So, I enter into this blog post warily and with a big disclaimer: DON’T GET TRAPPED IN THE CRAFT BOOK CYCLE. There are many ways to become a better writer—I’d rate reading (non-craft books), writing (oh, yeah, the actual craft), critiquing (both receiving and giving), and observing (you know, the stuff that you will be writing about) as more important activities than reading craft books.

But that isn’t to say there aren’t some great craft books out there.  Here are a few that I find especially helpful and that I recommend again and again.

The Basics
You need to know the rules before you break them. So, what are the rules?

On Writing Well, William Zinsser
The Elements of Style, Strunk and White

Getting at the Heart of Writing
Why do we write? And how can we get past the fear and other mind traps that keep us from writing?

Writing Down the Bones, by Natalie Goldberg
The 90-Day Novel, Alan Watt (Note: you don’t even have to follow the day-by-day guide [I didn’t! :-P], but the soul-nurturing advice helped me get through a lot of mental obstacles. I don’t think I would have written my first novel if I’d never read this)

Working Out Plots
What is a “story” anyway? And why do readers burn the midnight oil (or Kindle back light) on some books and toss aside others?
Story Engineering, Larry Brooks
Wired for Story, Lisa Cron

What about you? What are some craft books that you think are utterly indispensable?

Dan: I try to be selective in the writing-craft books that I pick up, because I know in my heart that each one is a considerable time investment that I'll "count" as writing time. And while I may learn some valuable things, the word count won't move while I'm reading. I second your recommendation of Story Engineering by Larry Brooks. I've just been working through that stuff, and find it very useful for structuring my novels.

I'm a little surprised you didn't mention On Writing by Stephen King, which is both a memoir and a book about craft, enjoyable even if you don't read much King. If you've ever done NaNoWriMo or just like the idea of writing a novel fast, then I recommend Chris Baty's No Plot? No Problem! Finally, for SFF authors I thinkThe Craft of Writing Science Fiction That Sells is essential.
that reading Ben Bova's

Karlie: I really love The Negative Trait Thesauraus: A Writer's Guide to Character Flaws by Angela Ackerman and Becca Puglisi. The companion book, The Positive Trait Thesaurus, is also invaluable. Not only do these books help create a well-rounded and believable character, they also help show how certain characters would react to those with different traits. I highly recommend them.

As far as plot goes, Plot and Structure by James Scott Bell is an exceptional resource. Brandilyn Collins' Getting Into Character is one of my personal favorites as well.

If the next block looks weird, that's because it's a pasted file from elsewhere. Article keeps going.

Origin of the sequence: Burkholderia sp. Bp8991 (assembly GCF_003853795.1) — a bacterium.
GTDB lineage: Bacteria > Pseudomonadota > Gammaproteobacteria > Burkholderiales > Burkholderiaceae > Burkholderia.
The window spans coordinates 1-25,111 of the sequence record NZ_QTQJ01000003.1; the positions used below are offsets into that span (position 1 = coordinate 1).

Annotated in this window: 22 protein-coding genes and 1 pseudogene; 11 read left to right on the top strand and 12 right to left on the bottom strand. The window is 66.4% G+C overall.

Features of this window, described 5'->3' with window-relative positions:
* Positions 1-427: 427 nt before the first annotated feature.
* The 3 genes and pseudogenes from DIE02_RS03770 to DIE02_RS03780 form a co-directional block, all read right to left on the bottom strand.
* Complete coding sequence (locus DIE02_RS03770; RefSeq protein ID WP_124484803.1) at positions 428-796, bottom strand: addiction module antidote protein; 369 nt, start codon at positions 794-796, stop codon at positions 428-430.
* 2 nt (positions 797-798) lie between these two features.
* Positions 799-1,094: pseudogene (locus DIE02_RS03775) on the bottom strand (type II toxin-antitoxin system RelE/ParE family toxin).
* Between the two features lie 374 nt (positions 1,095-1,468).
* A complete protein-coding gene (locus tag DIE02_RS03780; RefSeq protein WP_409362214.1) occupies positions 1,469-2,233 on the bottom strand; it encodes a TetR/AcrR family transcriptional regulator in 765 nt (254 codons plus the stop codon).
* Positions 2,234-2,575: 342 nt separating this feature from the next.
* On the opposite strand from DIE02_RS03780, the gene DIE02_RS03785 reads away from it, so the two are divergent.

Lisa: Okay, are you ready for this? I've never cracked the spine of a craft book. I do read craft blogs ALL the time, and I have my favorite websites for character research (especially Myer Briggs personality test Just no craft books. Isn't that crazy? So, don't look at me as an example on the right direction to take as far as developing writing skills. However, I am a huge participant of active reading (not that I'm against craft books at all). I learn by example what I'd like to do or not do, what works and doesn't work. For me and my style of learning, this is a much more effective approach. We'll soon see if my approach is a sink or swim.

Thursday, January 8, 2015

Does the genre you read or write say something about you as a person?

Hi! Lisa here. That was a long break and I've missed you guys. I'm back and I have a question for writers and readers: What genre are you?
Do you write New Adult romance? Do you read Science Fiction? How does that genre mesh with the real you?
Me? I write Young Adult as my main genre. My teenage daughters would say it's because I'm still immature. I don't think they mean I'm always behind on my bills (I hide that from them too well;). I just have a playful and spontaneous attitude. I play hide and seek with my daughters...and dog. I'll even bicker with them if they cheat. Give me a break, I'm competitive. I still do cartwheels, giggle, make weird faces and wear ridiculous clothes just to get a reaction. And this aspect of myself might be why my characters still come to me as teens. I'm a character-first, plot-second kind of writer and the character always pops into my head as a teenager.
The "reader" me is very young. My two favorite books of all time have eleven- and twelve-year-old main characters: ANNE OF GREEN GABLES by L.M. Montgomery, and HARRY POTTER AND THE SORCERER'S STONE by J.K. Rowling. I guess I'm never growing up.
All of the books I've written have mystery and that reflects my personality well. I love the detective shows and movies. I'm almost always wrong about who I peg as the killer in the beginning, but it's always more fun to be wrong than right.

What about you? Tell me how your reader/writer self reflects your personality.